MOSCOW (AP)—Russia’s Supreme Court on Tuesday ruled that one of the country’s oldest and most prominent human rights organizations should be shut down, a move that stirred up public outrage and is the latest step in a months-long crackdown on rights activists, independent media and opposition supporters.
The Prosecutor General’s Office last month petitioned the Supreme Court to revoke the legal status of Memorial—an international human rights group that rose to prominence for its studies of political repression in the Soviet Union and currently encompasses more than 50 smaller groups in Russia and abroad.
The court on Tuesday ruled in favor of the prosecution, which charged at the hearing that Memorial “creates a false image of the USSR as a terrorist state, whitewashes and rehabilitates Nazi criminals.”
A video tweeted by the independent Mediazona news outlet showed a large crowd of people in front of the courthouse chanting “Disgrace!” in response to the ruling.
Memorial, also known in Russia as International Memorial, was declared a “foreign agent” in 2016—a label that implies additional government scrutiny and carries strong pejorative connotations that can discredit the targeted organization. In their lawsuit to shut it down, prosecutors alleged that the group repeatedly violated regulations obliging it to mark itself as a foreign agent, and tried to conceal the designation.
Memorial and its supporters have maintained the accusations are politically motivated, and the organization’s leaders have vowed to continue their work even if the court shuts it down.
“Of course, nothing is over with this,” Maria Eismont, one of the lawyers that represented the group in court, said after the ruling. “We will appeal, and Memorial will live on with the people—because it’s the people behind it serving this great cause first and foremost. The work will continue.”
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Pressure on the group has sparked public outrage, with many prominent figures speaking out in its support this month. Several people were reportedly detained on Tuesday for picketing the courthouse.
Memorial’s sister organization, the Memorial Human Rights Center, is up for closure as well, with a court hearing in the Moscow City Court scheduled for Wednesday morning.
Russian authorities in recent months have mounted pressure on rights groups, media outlets and individual journalists, naming dozens as foreign agents. Some were declared “undesirable”—a label that outlaws organizations in Russia—or accused of links to “undesirable” groups, several were forced to shut down or disband themselves to prevent further prosecution.
On Saturday, the authorities blocked the website of OVD-Info—a prominent legal aid group that focuses on political arrests—and urged social media platforms to take down its accounts after a court ruled that the website contained materials that “justify actions of extremist and terrorist groups.” The group rejected the charges as politically driven.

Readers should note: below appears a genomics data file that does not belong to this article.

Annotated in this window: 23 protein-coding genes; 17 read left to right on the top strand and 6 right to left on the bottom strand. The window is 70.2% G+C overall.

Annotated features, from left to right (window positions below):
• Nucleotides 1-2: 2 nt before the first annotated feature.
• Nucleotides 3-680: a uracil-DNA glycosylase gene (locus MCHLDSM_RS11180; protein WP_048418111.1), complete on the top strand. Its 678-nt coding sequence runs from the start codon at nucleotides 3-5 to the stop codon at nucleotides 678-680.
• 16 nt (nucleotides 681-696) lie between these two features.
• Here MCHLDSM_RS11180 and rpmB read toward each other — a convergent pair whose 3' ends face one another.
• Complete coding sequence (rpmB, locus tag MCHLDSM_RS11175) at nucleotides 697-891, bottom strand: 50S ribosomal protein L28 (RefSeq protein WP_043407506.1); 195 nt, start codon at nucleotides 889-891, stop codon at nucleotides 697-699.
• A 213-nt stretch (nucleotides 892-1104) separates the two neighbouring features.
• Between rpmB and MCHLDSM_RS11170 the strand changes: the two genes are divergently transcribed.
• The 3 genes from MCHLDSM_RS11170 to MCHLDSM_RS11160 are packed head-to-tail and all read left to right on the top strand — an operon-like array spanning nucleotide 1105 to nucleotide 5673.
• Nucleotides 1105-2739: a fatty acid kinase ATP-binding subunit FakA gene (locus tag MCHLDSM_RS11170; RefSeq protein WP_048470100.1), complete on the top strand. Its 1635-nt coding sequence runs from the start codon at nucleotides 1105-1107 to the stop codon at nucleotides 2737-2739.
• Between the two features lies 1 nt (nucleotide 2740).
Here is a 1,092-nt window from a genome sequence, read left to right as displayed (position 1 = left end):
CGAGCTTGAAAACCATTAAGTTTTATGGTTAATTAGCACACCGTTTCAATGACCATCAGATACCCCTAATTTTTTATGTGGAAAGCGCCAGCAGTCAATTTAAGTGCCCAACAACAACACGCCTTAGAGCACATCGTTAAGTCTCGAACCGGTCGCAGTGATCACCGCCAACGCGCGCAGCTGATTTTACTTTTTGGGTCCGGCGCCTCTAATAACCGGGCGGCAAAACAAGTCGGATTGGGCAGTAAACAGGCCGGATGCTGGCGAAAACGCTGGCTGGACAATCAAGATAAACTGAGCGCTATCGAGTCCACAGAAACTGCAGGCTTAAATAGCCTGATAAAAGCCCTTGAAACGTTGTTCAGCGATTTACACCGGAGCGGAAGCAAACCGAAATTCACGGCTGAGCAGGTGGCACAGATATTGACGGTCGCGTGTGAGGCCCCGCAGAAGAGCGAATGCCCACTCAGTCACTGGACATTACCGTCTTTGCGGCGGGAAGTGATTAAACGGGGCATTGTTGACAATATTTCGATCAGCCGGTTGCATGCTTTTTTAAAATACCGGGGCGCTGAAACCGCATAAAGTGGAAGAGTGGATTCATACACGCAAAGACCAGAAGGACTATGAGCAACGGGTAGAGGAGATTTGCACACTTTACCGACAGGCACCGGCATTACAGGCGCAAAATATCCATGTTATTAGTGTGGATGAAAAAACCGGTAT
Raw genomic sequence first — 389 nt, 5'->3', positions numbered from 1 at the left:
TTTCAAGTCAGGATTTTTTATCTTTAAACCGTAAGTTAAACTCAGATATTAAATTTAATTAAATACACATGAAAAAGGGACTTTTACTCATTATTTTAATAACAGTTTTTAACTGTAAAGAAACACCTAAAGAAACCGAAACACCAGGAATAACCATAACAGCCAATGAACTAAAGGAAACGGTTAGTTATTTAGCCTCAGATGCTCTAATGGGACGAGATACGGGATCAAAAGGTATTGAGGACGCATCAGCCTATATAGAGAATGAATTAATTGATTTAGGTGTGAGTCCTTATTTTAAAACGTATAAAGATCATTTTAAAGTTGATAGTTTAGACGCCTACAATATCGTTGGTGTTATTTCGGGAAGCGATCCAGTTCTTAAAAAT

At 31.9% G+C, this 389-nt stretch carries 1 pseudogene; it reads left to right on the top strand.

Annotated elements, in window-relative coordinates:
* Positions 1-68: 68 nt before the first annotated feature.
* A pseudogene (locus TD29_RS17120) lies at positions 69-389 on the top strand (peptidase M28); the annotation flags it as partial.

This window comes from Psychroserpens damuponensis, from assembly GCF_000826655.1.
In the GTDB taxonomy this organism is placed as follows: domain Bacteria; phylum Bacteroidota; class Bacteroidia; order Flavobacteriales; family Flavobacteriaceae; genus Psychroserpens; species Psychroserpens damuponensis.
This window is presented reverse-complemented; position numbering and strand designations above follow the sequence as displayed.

OVD-Info condemned the ruling to shut down Memorial.
“Memorial is an institution of national memory about the times of the Great Terror and Soviet repressions,” the group said in a statement.
“To shut down such an institution is to publicly justify Stalin’s repressions,” it said. “It is a clear signal both to society and to the elites: ‘Yes, repressions were necessary and useful to the Soviet state in the past, and we need them today as well.’”
Amnesty International echoed the group’s sentiment. “The closure of International Memorial represents a direct assault on the rights to freedom of expression and association. The authorities’ use of the ‘foreign agents’ law to dissolve the organization is a blatant attack on civil society that seeks to blur the national memory of state repression,” Marie Struthers, Amnesty International’s Eastern Europe and Central Asia director, said in a statement Tuesday.
“The decision to shut down International Memorial is a grave insult to victims of the Russian Gulag and must be immediately overturned,” she added.
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Also Tuesday, five allies of imprisoned opposition leader Alexei Navalny were taken into custody. Earlier this year, a court in Moscow outlawed Navalny’s organizations—the Foundation for Fighting Corruption and his country-wide network of regional offices—as extremist, exposing their staff members and supporters to prosecution.
One of the five detained activists, Ksenia Fadeyeva, is reportedly facing charges of forming an extremist group. Fadeyeva used to run Navalny’s regional office in the Siberian city of Tomsk, and in last year’s election won a seat in the city legislature.
Another Navalny ally, Lilia Chanysheva, was arrested and jailed in November on similar charges. She used to head Navalny’s office in the Russian region of Bashkortostan and is facing up to 10 years in prison, if convicted.
Navalny himself is serving 2½ years in prison for violating the terms of his probation from a 2014 embezzlement conviction that is widely seen as politically motivated. The politician was arrested in January upon returning from Germany, where he spent five months recovering from a nerve agent poisoning that he blames on the Kremlin—accusations that Russian officials reject.
Most of his top allies have faced prosecution this year on various criminal charges and have left Russia.
Also on Tuesday, another prominent human rights organization—the Civic Assistance Committee that helps refugees and migrants in Russia—said the authorities were evicting it from an office in Moscow it had been allowed to occupy free of charge for years.
Moscow city officials handed the group a document voiding the agreement allowing the use of the space without compensation and ordered it to leave within a month.
“I link it to the overall trend of destroying civil society in Russia,” Civic Assistance Committee head Svetlana Gannushkina told Mediazona.